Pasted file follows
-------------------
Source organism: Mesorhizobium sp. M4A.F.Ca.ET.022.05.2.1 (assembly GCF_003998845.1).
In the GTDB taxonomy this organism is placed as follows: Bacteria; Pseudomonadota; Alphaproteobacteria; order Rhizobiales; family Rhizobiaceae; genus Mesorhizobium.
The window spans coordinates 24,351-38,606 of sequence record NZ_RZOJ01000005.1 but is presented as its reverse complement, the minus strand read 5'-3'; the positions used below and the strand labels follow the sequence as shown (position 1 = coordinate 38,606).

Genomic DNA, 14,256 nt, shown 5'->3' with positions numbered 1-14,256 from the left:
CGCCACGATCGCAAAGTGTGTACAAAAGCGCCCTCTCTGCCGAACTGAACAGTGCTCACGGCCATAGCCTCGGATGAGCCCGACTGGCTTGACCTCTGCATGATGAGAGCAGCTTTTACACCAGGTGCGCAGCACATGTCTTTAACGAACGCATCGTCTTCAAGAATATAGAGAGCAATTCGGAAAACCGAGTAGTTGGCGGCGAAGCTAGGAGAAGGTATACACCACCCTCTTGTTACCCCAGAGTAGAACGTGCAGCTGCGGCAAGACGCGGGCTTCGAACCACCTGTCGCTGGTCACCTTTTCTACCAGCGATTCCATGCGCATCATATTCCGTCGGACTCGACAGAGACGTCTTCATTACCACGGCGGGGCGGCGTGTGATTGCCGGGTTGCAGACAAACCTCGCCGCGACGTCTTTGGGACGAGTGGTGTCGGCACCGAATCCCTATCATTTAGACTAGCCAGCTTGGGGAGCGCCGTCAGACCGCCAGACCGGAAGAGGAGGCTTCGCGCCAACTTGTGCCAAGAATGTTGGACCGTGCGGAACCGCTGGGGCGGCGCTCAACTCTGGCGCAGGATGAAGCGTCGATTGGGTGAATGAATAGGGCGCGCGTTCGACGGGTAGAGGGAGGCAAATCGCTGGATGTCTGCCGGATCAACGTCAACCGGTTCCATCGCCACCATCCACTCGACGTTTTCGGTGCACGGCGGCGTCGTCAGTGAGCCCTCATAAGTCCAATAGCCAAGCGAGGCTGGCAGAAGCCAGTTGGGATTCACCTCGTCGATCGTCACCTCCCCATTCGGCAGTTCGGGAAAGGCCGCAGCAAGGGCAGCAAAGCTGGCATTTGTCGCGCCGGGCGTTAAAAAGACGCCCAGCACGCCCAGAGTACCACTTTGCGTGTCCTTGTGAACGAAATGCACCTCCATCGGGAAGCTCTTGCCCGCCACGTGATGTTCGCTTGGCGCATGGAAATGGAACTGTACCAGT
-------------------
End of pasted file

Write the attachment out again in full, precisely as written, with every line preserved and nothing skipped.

Source organism: Mesorhizobium sp. M4A.F.Ca.ET.022.05.2.1 (assembly GCF_003998845.1).
In the GTDB taxonomy this organism is placed as follows: Bacteria; Pseudomonadota; Alphaproteobacteria; order Rhizobiales; family Rhizobiaceae; genus Mesorhizobium.
The window spans coordinates 24,351-38,606 of sequence record NZ_RZOJ01000005.1 but is presented as its reverse complement, the minus strand read 5'-3'; the positions used below and the strand labels follow the sequence as shown (position 1 = coordinate 38,606).

Genomic DNA, 14,256 nt, shown 5'->3' with positions numbered 1-14,256 from the left:
CGCCACGATCGCAAAGTGTGTACAAAAGCGCCCTCTCTGCCGAACTGAACAGTGCTCACGGCCATAGCCTCGGATGAGCCCGACTGGCTTGACCTCTGCATGATGAGAGCAGCTTTTACACCAGGTGCGCAGCACATGTCTTTAACGAACGCATCGTCTTCAAGAATATAGAGAGCAATTCGGAAAACCGAGTAGTTGGCGGCGAAGCTAGGAGAAGGTATACACCACCCTCTTGTTACCCCAGAGTAGAACGTGCAGCTGCGGCAAGACGCGGGCTTCGAACCACCTGTCGCTGGTCACCTTTTCTACCAGCGATTCCATGCGCATCATATTCCGTCGGACTCGACAGAGACGTCTTCATTACCACGGCGGGGCGGCGTGTGATTGCCGGGTTGCAGACAAACCTCGCCGCGACGTCTTTGGGACGAGTGGTGTCGGCACCGAATCCCTATCATTTAGACTAGCCAGCTTGGGGAGCGCCGTCAGACCGCCAGACCGGAAGAGGAGGCTTCGCGCCAACTTGTGCCAAGAATGTTGGACCGTGCGGAACCGCTGGGGCGGCGCTCAACTCTGGCGCAGGATGAAGCGTCGATTGGGTGAATGAATAGGGCGCGCGTTCGACGGGTAGAGGGAGGCAAATCGCTGGATGTCTGCCGGATCAACGTCAACCGGTTCCATCGCCACCATCCACTCGACGTTTTCGGTGCACGGCGGCGTCGTCAGTGAGCCCTCATAAGTCCAATAGCCAAGCGAGGCTGGCAGAAGCCAGTTGGGATTCACCTCGTCGATCGTCACCTCCCCATTCGGCAGTTCGGGAAAGGCCGCAGCAAGGGCAGCAAAGCTGGCATTTGTCGCGCCGGGCGTTAAAAAGACGCCCAGCACGCCCAGAGTACCACTTTGCGTGTCCTTGTGAACGAAATGCACCTCCATCGGGAAGCTCTTGCCCGCCACGTGATGTTCGCTTGGCGCATGGAAATGGAACTGTACCAGT